California’s Active Transportation Program (ATP) draws both state and federal funds to provide a total of about $320 million each year for bike and pedestrian projects across California.
The program allows cities, counties, transit agencies and other public agencies to compete for grants to build bicycle/pedestrian paths, install bike racks and pay for other projects or programs that make walking or biking easier, safer and more convenient.
The Metropolitan Transportation Commission (MTC) administers the Bay Area’s share of ATP money. MTC works with local agencies to help them compete for funding through the statewide program.
MTC has programmed funds from Cycles 1 through 6. Since 2014, $557 million has been awarded to projects in the MTC region through the State and Regional ATP competitions.
Karl Anderson, Funding Policy and Programs
Phone: (415) 778-6645
2023 Active Transportation Program — Cycle 6
The California Transportation Commission adopted the statewide and MTC’s regional guidelines for ATP Cycle 6 and released the call for projects on March 16, 2022. The deadline for applications closed on June 15, 2022. View the list of ATP applications received as of 7/8/2022.
Cycle 6 covers fiscal years 2023/24 through 2026/27. Approximately $853 million is available in the statewide component and $143 million in MTC’s regional component.
MTC adopted the Regional ATP program of projects on January 25, 2023 — see the full program as transmitted to the California Transportation Commission. The California Transportation Commission will consider MTC’s project list on May 17-18, 2023.
Please refer to the CTC ATP webpage for more information regarding the statewide component, quick build pilot program and guidelines.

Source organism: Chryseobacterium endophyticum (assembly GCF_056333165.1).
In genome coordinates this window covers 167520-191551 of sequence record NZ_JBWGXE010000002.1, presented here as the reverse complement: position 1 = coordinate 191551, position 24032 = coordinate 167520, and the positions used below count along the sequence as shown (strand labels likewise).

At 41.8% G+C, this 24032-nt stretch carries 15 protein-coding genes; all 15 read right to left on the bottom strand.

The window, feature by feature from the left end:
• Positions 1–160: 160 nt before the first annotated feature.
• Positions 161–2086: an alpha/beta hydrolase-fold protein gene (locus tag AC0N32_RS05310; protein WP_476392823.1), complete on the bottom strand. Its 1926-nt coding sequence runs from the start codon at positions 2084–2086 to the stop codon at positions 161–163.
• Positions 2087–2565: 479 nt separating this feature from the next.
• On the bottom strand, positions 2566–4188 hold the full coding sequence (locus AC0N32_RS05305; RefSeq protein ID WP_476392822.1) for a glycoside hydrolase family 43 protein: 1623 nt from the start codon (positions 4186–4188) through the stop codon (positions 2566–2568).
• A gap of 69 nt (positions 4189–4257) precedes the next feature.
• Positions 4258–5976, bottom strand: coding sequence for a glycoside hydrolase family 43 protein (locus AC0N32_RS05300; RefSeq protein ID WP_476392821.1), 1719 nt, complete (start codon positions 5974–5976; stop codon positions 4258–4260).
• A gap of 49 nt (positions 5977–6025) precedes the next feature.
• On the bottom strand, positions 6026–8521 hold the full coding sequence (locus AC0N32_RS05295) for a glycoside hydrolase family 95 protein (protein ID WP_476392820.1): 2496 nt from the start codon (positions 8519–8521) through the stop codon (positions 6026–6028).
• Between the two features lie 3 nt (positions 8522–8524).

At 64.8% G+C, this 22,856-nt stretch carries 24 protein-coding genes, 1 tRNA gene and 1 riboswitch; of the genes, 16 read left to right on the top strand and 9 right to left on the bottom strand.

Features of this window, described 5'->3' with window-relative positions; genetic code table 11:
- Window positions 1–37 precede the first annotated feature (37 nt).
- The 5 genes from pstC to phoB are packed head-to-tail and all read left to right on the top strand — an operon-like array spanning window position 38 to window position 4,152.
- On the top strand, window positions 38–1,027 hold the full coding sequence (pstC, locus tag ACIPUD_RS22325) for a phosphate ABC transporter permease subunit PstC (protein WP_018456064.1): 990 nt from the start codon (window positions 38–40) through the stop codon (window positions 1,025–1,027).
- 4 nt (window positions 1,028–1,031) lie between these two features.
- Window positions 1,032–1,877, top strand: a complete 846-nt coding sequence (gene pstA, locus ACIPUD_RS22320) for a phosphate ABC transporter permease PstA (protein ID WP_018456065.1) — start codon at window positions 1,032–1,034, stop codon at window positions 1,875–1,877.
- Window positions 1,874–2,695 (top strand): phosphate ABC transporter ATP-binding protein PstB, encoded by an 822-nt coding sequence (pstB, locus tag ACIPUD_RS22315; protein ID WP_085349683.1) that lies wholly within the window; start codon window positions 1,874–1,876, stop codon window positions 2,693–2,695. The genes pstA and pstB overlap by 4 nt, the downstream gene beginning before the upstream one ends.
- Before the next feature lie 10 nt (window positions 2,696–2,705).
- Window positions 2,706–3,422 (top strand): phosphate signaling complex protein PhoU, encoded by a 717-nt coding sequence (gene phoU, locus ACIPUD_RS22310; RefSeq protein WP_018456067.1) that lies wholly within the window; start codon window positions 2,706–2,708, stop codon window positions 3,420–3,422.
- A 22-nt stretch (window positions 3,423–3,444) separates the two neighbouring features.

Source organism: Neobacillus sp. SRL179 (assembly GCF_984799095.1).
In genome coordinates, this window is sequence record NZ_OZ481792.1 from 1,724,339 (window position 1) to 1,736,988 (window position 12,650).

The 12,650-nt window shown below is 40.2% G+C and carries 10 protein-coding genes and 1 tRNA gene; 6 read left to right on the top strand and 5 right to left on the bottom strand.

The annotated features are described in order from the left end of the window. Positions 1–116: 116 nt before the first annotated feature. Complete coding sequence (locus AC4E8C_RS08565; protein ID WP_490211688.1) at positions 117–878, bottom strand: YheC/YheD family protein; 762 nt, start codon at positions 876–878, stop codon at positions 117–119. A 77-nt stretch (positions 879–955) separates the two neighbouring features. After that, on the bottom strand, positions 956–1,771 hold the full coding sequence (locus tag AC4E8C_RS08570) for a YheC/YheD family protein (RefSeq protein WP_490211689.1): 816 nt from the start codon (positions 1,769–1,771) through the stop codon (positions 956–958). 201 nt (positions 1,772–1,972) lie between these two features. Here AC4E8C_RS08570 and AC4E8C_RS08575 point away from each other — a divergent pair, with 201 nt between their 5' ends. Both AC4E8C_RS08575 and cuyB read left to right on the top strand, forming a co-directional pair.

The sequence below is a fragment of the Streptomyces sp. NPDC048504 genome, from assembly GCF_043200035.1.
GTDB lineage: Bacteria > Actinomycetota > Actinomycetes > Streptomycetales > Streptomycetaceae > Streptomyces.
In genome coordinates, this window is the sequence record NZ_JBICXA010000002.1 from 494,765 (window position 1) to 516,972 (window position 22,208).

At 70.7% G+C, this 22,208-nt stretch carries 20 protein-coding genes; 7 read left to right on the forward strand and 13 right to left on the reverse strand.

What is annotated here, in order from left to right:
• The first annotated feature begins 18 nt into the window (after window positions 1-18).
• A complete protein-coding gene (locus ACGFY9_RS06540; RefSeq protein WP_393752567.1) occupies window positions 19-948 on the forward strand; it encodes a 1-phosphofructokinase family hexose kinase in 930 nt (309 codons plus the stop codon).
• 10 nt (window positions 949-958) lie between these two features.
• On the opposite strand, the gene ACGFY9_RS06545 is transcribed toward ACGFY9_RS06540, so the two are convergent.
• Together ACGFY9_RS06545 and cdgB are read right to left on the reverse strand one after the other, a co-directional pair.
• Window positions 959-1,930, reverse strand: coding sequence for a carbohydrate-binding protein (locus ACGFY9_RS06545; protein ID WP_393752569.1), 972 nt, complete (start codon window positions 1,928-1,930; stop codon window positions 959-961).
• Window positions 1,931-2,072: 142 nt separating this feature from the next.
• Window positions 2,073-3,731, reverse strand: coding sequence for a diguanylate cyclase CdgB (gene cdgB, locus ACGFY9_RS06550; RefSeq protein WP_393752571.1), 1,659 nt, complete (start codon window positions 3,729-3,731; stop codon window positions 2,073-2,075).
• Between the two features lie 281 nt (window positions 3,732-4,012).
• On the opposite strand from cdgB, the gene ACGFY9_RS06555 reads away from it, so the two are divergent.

For additional resources, visit:
Requirements & Waivers
MTC requires project sponsors seeking regional ATP grants to put up matching funds totaling at least 11.47% of the grant amount.
The match requirement may be waived for projects that benefit low-income communities, communities of color, Safe Routes to School projects or stand-alone non-infrastructure projects. The statewide ATP grant program does not require a local match.
Disadvantaged Communities Requirements
State law requires at least 25% of ATP funds benefit disadvantaged communities.
ABAG and MTC define these Equity Priority Communities (formerly known as Communities of Concern) as those large concentrations of:
- Minority residents
- Household incomes under 200% of the federal poverty level
- Limited English-proficient households
- Zero-vehicle households
- Seniors age 75 or older
- Residents with a disability
- Single-parent families
- Rent-burdened households
View the Equity Priority Communities interactive map.
MTC and its Active Transportation Working Group collaborate with county transportation agencies, Bay Area transit agencies, the California Department of Transportation, the California Transportation Commission and others working in active transportation to develop the regional ATP.